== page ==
• I have searched the net for a coherent analysis of Obama’s speech and plan, I have to say, this is by far the best thing I have come across.

    Of course, almost nobody (or nobody who doesn’t make a living analyzing employer health care economics) is going to read the Kaiser report. So we need analyses like this one to help us make sense of it all.

    Unfortunately, health care reform has been reduced to a political football. I have a sense that Obama is trying to include a meager, defanged “public option” to curb public outrage that there is no real public option with any guts in it.

    I think we have to take the long view here. Obama passing this shoddy legislation will be a proxy victory. It will establish, for the first time since the 1960s, that health care reform can be pushed through congress. It will put the insurance CEOs on notice, that in fact, change is in the works. It could be, if Dems take the initiative to keep fighting on these issues, a first victory leading to more skirmishes over implemetation and further(incremental) reforms.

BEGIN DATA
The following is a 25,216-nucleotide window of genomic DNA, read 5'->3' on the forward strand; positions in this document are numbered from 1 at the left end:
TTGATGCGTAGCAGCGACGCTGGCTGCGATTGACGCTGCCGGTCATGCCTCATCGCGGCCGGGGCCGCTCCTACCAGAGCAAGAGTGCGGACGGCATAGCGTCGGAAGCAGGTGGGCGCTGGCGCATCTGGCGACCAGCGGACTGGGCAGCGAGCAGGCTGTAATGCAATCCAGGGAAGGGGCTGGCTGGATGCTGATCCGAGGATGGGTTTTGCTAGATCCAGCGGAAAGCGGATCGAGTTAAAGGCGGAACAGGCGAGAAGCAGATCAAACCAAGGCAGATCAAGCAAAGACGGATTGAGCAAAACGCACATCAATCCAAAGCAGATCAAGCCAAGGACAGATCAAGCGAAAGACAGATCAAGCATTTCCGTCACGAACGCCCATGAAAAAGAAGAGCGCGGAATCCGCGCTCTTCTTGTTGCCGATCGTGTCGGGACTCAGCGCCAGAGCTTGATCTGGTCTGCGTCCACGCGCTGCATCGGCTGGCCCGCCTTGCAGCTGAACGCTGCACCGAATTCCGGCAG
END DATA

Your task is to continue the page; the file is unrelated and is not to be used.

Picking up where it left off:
The reason it should be passed, unfortunately, is political and has nothing to do with improving anyone’s health care. If passed, it puts Democrats on the offensive, with opportunities to take initiative to push for better options later.

    If it fails, it will be a resounding victory for Republicans, who will have proved that they can defeat any of the President’s initiatives by simply going negative. This frees them from coming up with any plans of their own, other than fighting to prevent any changes in the status quo.

    So I think those who realize this plan fails to enact real change, need also to realize that the better is the enemy of the good.